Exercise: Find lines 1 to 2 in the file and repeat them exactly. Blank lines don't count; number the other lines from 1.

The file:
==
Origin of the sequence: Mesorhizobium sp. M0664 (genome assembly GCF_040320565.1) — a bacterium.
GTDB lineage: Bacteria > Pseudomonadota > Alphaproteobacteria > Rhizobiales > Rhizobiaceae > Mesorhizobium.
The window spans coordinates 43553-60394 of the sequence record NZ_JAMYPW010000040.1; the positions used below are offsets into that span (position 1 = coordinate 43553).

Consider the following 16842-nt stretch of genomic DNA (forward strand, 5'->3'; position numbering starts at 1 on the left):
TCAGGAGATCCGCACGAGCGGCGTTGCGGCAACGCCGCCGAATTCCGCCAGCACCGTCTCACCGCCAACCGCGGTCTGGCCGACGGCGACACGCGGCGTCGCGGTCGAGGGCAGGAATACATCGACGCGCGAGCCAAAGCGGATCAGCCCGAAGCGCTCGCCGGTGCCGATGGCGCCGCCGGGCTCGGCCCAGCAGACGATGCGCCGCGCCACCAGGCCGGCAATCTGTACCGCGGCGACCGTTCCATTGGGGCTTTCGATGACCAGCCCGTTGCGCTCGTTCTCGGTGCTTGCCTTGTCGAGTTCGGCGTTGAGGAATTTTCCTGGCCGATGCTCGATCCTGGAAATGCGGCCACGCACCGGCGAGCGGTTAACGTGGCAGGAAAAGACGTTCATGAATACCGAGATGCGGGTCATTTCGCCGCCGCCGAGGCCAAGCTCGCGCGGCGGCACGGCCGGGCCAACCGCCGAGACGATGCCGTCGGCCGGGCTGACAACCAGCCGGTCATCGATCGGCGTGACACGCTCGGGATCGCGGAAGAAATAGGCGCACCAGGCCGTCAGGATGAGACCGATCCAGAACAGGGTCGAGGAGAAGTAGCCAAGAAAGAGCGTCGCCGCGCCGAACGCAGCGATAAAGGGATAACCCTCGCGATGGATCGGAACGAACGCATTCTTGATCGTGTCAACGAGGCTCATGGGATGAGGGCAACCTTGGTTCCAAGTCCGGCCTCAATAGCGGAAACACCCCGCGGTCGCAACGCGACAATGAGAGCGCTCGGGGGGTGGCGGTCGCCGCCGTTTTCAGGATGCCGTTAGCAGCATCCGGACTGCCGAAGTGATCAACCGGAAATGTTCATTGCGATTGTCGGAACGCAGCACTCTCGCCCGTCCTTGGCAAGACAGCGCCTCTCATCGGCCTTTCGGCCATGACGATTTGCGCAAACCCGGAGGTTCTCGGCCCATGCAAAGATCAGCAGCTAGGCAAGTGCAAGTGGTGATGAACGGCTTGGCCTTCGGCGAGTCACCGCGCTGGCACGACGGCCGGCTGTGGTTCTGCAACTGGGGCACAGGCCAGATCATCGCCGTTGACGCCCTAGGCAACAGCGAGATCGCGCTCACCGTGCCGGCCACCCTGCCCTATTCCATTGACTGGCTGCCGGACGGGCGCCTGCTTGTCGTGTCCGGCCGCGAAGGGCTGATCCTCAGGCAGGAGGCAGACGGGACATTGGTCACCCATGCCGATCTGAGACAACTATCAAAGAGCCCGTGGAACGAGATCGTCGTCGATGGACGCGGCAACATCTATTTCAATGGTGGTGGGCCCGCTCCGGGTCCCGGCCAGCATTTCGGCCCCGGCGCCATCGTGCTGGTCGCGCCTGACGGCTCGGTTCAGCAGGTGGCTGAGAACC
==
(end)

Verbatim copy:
Origin of the sequence: Mesorhizobium sp. M0664 (genome assembly GCF_040320565.1) — a bacterium.
GTDB lineage: Bacteria > Pseudomonadota > Alphaproteobacteria > Rhizobiales > Rhizobiaceae > Mesorhizobium.